Heating Up

         Late last fall I was standing on the corner of 17th St. and Sixth Ave in South Slope when a large truck turned the corner in front of me. That area of Brooklyn is residential and quiet, with big shade trees, two or three-story homes, and small apartment buildings. So it seemed to me unusual to see a big truck there. What was more unusual was that it was a truck full of kindling. Or at least that’s what was advertised on the side–“Quality Kindling for cook stoves.”

I forgot to watch for the light to change–I just stood there staring at that truck trundling down the street.  What on earth was a truck full of kindling doing in New York City? I couldn’t quite visualize a New York apartment dweller firing up a cast iron cook stove–even on a frosty winter morning. My stove in the farmhouse kitchen would be as big as an entire kitchen here!  A small cast iron heating stove set inside an old fashioned fireplace? Maybe, but still a stretch. Besides kindling, a heating stove would need larger pieces to keep the fire going for any length of time. Where would they stack that wood? On the fire escape? Under the bed? It was just too much to contemplate.

But I really did see that truckload of kindling. Perhaps the driver was delivering it to a restaurant that serves wood fired pizzas. Still–a whole semi-truck of kindling? And as far as I know, there aren’t any wood fired pizza restaurants in the area where I saw that truck. Maybe it was lost.

Now, if this was southwest Wisconsin–yes. Out in the country and even in the villages the fragrant scent of wood smoke is a regular feature of fall and winter mornings and evenings. (Think sitting around a campfire beside a lake or in the woods and you’ll know just about what it smells like.). Some farmers spend the late fall months before the snow gets too deep cutting wood from their woodlots for burning the next winter.  But other people buy their wood. A semi-truck full of kindling would be unusual, but still believable.

We have three wood-burning stoves in our farmhouse. The thirty-year old Vigilant–an airtight cast-iron heating stove–used to be our main heating source until we asked Barry, our stone-mason friend, to build us his own take on a Russian Furnace. Barry’s stove is a big brick structure that’s built into the middle of the house. Once it heats up it stays hot for days, gently warming the house, but if you touch it you won’t get burned.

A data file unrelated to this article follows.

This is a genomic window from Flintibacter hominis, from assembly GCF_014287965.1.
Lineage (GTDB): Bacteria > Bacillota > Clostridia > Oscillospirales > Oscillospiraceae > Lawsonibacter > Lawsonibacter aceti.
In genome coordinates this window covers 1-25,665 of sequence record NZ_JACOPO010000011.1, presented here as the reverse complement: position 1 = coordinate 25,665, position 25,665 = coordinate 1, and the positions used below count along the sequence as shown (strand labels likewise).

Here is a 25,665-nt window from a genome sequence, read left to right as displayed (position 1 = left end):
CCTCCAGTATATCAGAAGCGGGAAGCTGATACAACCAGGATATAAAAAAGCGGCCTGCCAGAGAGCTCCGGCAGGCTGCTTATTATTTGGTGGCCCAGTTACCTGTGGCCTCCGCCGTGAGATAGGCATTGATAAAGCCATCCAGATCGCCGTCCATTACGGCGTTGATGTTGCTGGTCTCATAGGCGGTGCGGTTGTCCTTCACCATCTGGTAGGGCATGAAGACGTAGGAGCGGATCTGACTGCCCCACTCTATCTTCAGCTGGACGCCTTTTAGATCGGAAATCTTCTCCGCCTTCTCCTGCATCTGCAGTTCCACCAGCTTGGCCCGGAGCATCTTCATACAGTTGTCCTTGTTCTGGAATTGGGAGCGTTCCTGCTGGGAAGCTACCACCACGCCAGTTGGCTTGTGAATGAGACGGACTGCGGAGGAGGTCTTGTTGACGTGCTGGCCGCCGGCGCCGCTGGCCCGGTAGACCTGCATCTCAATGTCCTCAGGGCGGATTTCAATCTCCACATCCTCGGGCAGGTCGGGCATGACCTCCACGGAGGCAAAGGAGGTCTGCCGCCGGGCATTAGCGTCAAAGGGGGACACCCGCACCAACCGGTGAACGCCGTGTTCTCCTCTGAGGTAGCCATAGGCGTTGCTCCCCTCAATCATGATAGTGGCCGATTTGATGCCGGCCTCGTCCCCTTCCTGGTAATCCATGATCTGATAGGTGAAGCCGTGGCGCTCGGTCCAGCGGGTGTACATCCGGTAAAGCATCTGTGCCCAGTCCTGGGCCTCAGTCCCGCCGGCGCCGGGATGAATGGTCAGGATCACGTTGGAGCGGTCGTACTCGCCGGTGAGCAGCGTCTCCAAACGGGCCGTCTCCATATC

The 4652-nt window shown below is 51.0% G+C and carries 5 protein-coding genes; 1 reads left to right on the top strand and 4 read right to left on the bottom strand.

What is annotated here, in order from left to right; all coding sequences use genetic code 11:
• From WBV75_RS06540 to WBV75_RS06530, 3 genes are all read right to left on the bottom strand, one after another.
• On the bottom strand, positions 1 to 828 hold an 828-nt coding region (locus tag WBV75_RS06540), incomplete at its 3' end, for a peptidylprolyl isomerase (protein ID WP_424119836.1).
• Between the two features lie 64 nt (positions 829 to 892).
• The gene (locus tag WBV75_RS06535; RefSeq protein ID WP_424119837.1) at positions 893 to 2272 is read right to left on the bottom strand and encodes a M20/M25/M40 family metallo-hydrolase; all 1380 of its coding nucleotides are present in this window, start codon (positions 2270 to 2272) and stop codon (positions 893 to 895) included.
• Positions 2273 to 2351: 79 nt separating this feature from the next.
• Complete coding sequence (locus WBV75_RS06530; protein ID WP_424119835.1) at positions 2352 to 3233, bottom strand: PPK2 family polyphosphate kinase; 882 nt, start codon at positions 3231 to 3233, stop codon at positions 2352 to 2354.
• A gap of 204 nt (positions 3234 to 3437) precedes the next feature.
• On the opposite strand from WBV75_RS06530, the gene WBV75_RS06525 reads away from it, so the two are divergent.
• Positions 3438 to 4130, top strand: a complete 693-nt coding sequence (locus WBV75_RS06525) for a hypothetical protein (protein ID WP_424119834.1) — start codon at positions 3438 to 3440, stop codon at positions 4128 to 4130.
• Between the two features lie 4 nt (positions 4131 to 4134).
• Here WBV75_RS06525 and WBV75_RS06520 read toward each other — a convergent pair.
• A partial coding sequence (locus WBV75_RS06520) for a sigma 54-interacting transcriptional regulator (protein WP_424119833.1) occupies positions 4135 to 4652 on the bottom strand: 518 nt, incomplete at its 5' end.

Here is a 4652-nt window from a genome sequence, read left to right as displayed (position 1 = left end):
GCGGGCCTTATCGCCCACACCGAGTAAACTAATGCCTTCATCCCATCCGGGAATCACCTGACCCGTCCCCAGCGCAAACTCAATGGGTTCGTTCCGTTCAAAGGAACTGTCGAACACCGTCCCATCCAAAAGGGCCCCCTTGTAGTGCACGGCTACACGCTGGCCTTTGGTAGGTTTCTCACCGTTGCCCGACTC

And then we have our Queen’s Best cook stove, cast in 1896, three years before the house was built. It’s edged with chrome that’s still bright in some places and even has a reservoir for hot water on the side opposite the firebox. Jack fires it up every fall and winter morning to make breakfast, and the mingled smell of coffee and wood smoke as you come down the stairs is like a little bit of heaven right there in southwest Wisconsin. It’s almost impossible to burn anything on that stove–food cooks evenly as you slide your pan from a hot place to a slightly cooler place on the enormous cooktop. For years we cooked our Thanksgiving turkey in the oven as well as our weekly loaves of whole wheat bread. My mom once baked an angel food cake in it and pronounced the best she’d ever made. (And she’s made a lot of angel food cakes!)

Our Brooklyn apartment has old-fashioned hot water radiators. Like Barry’s furnace, they warm the house without getting so hot they’d burn you if you touched them. I can hang a wet towel over my radiator to dry. Hot water heat is better for our skin–and the furniture.  And when the radiators start to heat up they make the most amazing clanking noises. I really think we have a couple of hardworking elves down under the floor somewhere banging on the pipes with metal hammers. You might think it’s annoying, but it’s not. It announces the coming of the heat. Once it’s on and the clanking stops, the radiators start a comforting hissing sound like a pressure cooker on the stove during tomato canning season.

But I do miss heating and cooking with wood. On a recent crisp fall day when the yellow and brown leaves were piling up on the sidewalk and the sky was bright blue, I smelled the subtle but definite scent of wood smoke in the air. Maybe a wood-burning stove in Brooklyn isn’t an impossibility after all. Maybe that kindling truck makes home deliveries.

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